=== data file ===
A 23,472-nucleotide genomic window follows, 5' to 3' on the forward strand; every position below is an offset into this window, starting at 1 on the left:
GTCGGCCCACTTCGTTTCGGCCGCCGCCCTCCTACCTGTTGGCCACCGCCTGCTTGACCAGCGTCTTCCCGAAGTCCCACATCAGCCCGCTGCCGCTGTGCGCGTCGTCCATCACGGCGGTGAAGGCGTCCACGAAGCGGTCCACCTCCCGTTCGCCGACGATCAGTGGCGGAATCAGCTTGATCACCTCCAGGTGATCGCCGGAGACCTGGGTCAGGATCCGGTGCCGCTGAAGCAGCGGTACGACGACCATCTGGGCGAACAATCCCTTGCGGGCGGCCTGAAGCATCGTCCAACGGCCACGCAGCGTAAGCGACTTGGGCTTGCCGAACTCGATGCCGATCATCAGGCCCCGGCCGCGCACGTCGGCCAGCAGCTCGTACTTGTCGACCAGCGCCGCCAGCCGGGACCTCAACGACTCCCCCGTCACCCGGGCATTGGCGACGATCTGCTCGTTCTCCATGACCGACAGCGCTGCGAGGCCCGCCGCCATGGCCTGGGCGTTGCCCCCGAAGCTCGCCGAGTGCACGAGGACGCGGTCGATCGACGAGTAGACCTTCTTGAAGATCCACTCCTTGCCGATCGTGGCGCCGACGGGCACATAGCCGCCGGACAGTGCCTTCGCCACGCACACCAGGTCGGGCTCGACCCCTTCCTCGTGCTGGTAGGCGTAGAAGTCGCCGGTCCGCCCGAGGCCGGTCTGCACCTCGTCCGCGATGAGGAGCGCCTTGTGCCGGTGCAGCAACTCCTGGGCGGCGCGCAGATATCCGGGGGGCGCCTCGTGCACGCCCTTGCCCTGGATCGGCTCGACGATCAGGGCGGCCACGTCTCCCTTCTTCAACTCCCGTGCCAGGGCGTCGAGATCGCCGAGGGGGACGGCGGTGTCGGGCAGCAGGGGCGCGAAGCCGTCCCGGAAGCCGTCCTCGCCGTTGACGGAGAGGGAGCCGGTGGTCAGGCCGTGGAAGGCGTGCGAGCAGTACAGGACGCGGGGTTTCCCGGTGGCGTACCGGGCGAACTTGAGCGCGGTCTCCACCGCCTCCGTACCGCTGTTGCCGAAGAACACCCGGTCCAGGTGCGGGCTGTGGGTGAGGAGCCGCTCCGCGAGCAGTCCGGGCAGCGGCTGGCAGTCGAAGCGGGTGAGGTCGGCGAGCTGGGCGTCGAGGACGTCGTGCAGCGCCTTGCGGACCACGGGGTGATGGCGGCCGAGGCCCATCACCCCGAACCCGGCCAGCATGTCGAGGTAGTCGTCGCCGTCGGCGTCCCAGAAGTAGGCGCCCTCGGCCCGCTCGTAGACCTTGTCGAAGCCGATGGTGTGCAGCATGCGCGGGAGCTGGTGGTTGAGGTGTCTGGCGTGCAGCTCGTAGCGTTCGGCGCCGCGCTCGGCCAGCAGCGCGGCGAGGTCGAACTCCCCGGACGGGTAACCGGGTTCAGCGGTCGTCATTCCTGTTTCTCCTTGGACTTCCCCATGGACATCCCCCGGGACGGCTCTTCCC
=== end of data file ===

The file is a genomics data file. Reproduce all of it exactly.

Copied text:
A 23,472-nucleotide genomic window follows, 5' to 3' on the forward strand; every position below is an offset into this window, starting at 1 on the left:
GTCGGCCCACTTCGTTTCGGCCGCCGCCCTCCTACCTGTTGGCCACCGCCTGCTTGACCAGCGTCTTCCCGAAGTCCCACATCAGCCCGCTGCCGCTGTGCGCGTCGTCCATCACGGCGGTGAAGGCGTCCACGAAGCGGTCCACCTCCCGTTCGCCGACGATCAGTGGCGGAATCAGCTTGATCACCTCCAGGTGATCGCCGGAGACCTGGGTCAGGATCCGGTGCCGCTGAAGCAGCGGTACGACGACCATCTGGGCGAACAATCCCTTGCGGGCGGCCTGAAGCATCGTCCAACGGCCACGCAGCGTAAGCGACTTGGGCTTGCCGAACTCGATGCCGATCATCAGGCCCCGGCCGCGCACGTCGGCCAGCAGCTCGTACTTGTCGACCAGCGCCGCCAGCCGGGACCTCAACGACTCCCCCGTCACCCGGGCATTGGCGACGATCTGCTCGTTCTCCATGACCGACAGCGCTGCGAGGCCCGCCGCCATGGCCTGGGCGTTGCCCCCGAAGCTCGCCGAGTGCACGAGGACGCGGTCGATCGACGAGTAGACCTTCTTGAAGATCCACTCCTTGCCGATCGTGGCGCCGACGGGCACATAGCCGCCGGACAGTGCCTTCGCCACGCACACCAGGTCGGGCTCGACCCCTTCCTCGTGCTGGTAGGCGTAGAAGTCGCCGGTCCGCCCGAGGCCGGTCTGCACCTCGTCCGCGATGAGGAGCGCCTTGTGCCGGTGCAGCAACTCCTGGGCGGCGCGCAGATATCCGGGGGGCGCCTCGTGCACGCCCTTGCCCTGGATCGGCTCGACGATCAGGGCGGCCACGTCTCCCTTCTTCAACTCCCGTGCCAGGGCGTCGAGATCGCCGAGGGGGACGGCGGTGTCGGGCAGCAGGGGCGCGAAGCCGTCCCGGAAGCCGTCCTCGCCGTTGACGGAGAGGGAGCCGGTGGTCAGGCCGTGGAAGGCGTGCGAGCAGTACAGGACGCGGGGTTTCCCGGTGGCGTACCGGGCGAACTTGAGCGCGGTCTCCACCGCCTCCGTACCGCTGTTGCCGAAGAACACCCGGTCCAGGTGCGGGCTGTGGGTGAGGAGCCGCTCCGCGAGCAGTCCGGGCAGCGGCTGGCAGTCGAAGCGGGTGAGGTCGGCGAGCTGGGCGTCGAGGACGTCGTGCAGCGCCTTGCGGACCACGGGGTGATGGCGGCCGAGGCCCATCACCCCGAACCCGGCCAGCATGTCGAGGTAGTCGTCGCCGTCGGCGTCCCAGAAGTAGGCGCCCTCGGCCCGCTCGTAGACCTTGTCGAAGCCGATGGTGTGCAGCATGCGCGGGAGCTGGTGGTTGAGGTGTCTGGCGTGCAGCTCGTAGCGTTCGGCGCCGCGCTCGGCCAGCAGCGCGGCGAGGTCGAACTCCCCGGACGGGTAACCGGGTTCAGCGGTCGTCATTCCTGTTTCTCCTTGGACTTCCCCATGGACATCCCCCGGGACGGCTCTTCCC